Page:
Butchering has traditionally been blokes' business. A stocky man with a white shirt, blue apron and scabbard full of knives. But that stereotype looks set to change with an influx of women entering the industry.
It is estimated that less than 5 per cent of Australian butchers are women, and 95 per cent of senior positions in the meat industry are held by men, according to global organisation Meat Business Women.
However, change is coming. Three years ago, just 5 per cent of students at Victoria's South West TAFE meat processing course were female. This year that figure has tripled to 15 per cent.
At the Meat and Allied Trade course at Granville TAFE in NSW, women make up more than one quarter of the 2021 intake. A spokesperson for Granville TAFE suggested the increase in female butchers is due to the increasing popularity of "paddock to plate" cooking and more interest in where food comes from.
But is the industry ready for the next wave of female butchers?
"I was asked by an older man if being a female butcher was legal in NSW," says butcher Jade Sciberras, 24, now working at Feather and Bone in Sydney's Marrickville.
Sciberras is perfectly able to shoulder an entire lamb, and has been working as a butcher since she was 17-years-old, completing her apprenticeship in 2019.
"I have a passion for good food, but I found hospitality too fast and hectic, so I started work in a butcher shop in Erskineville," she says.
"Yes, men referred to me as the 'prettiest' butcher or asked to see a 'real' butcher. But not now. I love what I do.
"I love cutting down a side of beef that has been dry-ageing for weeks, and transforming something so big and bestial into something beautiful. I love boning out muscles and linking sausages. It feels like second nature."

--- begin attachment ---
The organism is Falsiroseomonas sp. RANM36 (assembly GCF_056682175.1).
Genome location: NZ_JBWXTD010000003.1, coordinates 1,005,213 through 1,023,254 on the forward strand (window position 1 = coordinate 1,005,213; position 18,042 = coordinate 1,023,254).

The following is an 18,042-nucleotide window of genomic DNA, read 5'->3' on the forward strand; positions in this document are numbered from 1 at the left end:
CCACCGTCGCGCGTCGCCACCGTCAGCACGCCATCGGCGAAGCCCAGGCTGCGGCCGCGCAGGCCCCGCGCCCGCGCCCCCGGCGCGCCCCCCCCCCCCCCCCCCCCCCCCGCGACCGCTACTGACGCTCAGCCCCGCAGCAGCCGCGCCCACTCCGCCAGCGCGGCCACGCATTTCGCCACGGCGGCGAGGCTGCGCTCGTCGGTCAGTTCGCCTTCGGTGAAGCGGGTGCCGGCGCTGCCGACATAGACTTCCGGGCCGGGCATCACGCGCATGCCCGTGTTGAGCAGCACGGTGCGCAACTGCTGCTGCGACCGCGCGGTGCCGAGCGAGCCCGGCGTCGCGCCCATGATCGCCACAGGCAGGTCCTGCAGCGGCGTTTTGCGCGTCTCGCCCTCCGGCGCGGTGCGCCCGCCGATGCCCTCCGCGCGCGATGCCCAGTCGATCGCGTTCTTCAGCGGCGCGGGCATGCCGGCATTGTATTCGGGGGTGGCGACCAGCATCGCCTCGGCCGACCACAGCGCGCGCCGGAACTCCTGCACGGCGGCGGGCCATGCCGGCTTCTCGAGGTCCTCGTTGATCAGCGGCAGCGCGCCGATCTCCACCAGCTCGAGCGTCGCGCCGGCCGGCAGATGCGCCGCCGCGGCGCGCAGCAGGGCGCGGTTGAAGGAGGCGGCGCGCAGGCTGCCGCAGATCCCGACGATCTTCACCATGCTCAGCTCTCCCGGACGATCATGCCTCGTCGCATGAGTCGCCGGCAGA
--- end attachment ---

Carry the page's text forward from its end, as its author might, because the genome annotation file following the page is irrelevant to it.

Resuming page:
Sciberras takes part in butcher classes for the public and garners pride in middle-aged men looking to her for instructions on how to hold a boning knife.
At Gary's Meats in Melbourne's Prahran Market, 27-year-old Ashleigh McBean has never suffered any discrimination. "I work with Dad," she says, referring to Gary McBean, her employer and a 198-centimetre tall ex-boxer. "The only stick I get is from my vegan friends."
McBean says while many people think butchering is about meat, a successful butcher is constantly developing relationships, building trust and communicating ideas, techniques and methods.
"I love chuck steak," she says, running her hand over her upper shoulder and neck. "That's where that cut is from. It's full of connective tissue and quite tough until you slowly braise it and the chuck releases its delicious flavour and sticky texture."
Tammi Jonas is a butcher, farmer and butchery teacher who has trained 40 women in whole-carcass butchery over the past eight years. At Jonai Farms, her Central Victorian property, she raises pigs and cattle with her husband, and butchers them in a small facility built from shipping containers.
"In the ideal world, it would be just women working and training here," she says. "Women make great butchers. Women don't have to prove themselves. They learn at the pace that suits them, not trying to force through. Women are more patient. They focus on the details and form cohesive teams quickly."
The first female representative on the Australian Meat Industry Council retail board is a former nurse, Hayley Collicoat. She left midwifery to join her husband James Collicoat when he bought a butcher's shop in the Victorian Pyrenees town of Avoca five years ago.
"Butchery used to be a rough blokes' world where all that was sold were fresh cuts," says Collicoat. "But with the pressure from supermarkets we have had to change. Now butchers make smallgoods, charcuterie, pies and exciting ranges of sausages."
Collicoat now owns three butcher shops with her husband. She says women are good at handling the pace of change and the ability to implement it.
"Butchery is no longer just about meat," she says. "It's about food. It's about feeding, cooking and looking after people. I can handle a knife, but I also know a lot about food."